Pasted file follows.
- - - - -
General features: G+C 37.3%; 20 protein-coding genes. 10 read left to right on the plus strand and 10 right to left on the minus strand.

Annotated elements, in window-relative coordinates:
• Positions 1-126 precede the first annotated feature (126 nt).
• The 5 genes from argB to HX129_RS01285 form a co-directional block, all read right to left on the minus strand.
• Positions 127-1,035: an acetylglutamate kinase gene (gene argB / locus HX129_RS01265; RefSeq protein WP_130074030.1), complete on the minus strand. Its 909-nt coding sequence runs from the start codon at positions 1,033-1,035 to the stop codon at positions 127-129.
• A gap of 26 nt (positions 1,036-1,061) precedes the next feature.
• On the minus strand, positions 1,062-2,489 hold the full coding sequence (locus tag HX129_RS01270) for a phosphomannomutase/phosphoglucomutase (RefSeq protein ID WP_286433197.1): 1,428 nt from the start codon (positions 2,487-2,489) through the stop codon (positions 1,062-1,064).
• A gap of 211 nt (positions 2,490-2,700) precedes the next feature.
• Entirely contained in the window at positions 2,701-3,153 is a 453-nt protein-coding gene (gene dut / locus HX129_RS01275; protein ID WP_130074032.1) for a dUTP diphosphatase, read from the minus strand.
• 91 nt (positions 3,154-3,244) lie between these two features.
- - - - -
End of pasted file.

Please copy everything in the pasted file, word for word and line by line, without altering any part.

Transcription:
General features: G+C 37.3%; 20 protein-coding genes. 10 read left to right on the plus strand and 10 right to left on the minus strand.

Annotated elements, in window-relative coordinates:
• Positions 1-126 precede the first annotated feature (126 nt).
• The 5 genes from argB to HX129_RS01285 form a co-directional block, all read right to left on the minus strand.
• Positions 127-1,035: an acetylglutamate kinase gene (gene argB / locus HX129_RS01265; RefSeq protein WP_130074030.1), complete on the minus strand. Its 909-nt coding sequence runs from the start codon at positions 1,033-1,035 to the stop codon at positions 127-129.
• A gap of 26 nt (positions 1,036-1,061) precedes the next feature.
• On the minus strand, positions 1,062-2,489 hold the full coding sequence (locus tag HX129_RS01270) for a phosphomannomutase/phosphoglucomutase (RefSeq protein ID WP_286433197.1): 1,428 nt from the start codon (positions 2,487-2,489) through the stop codon (positions 1,062-1,064).
• A gap of 211 nt (positions 2,490-2,700) precedes the next feature.
• Entirely contained in the window at positions 2,701-3,153 is a 453-nt protein-coding gene (gene dut / locus HX129_RS01275; protein ID WP_130074032.1) for a dUTP diphosphatase, read from the minus strand.
• 91 nt (positions 3,154-3,244) lie between these two features.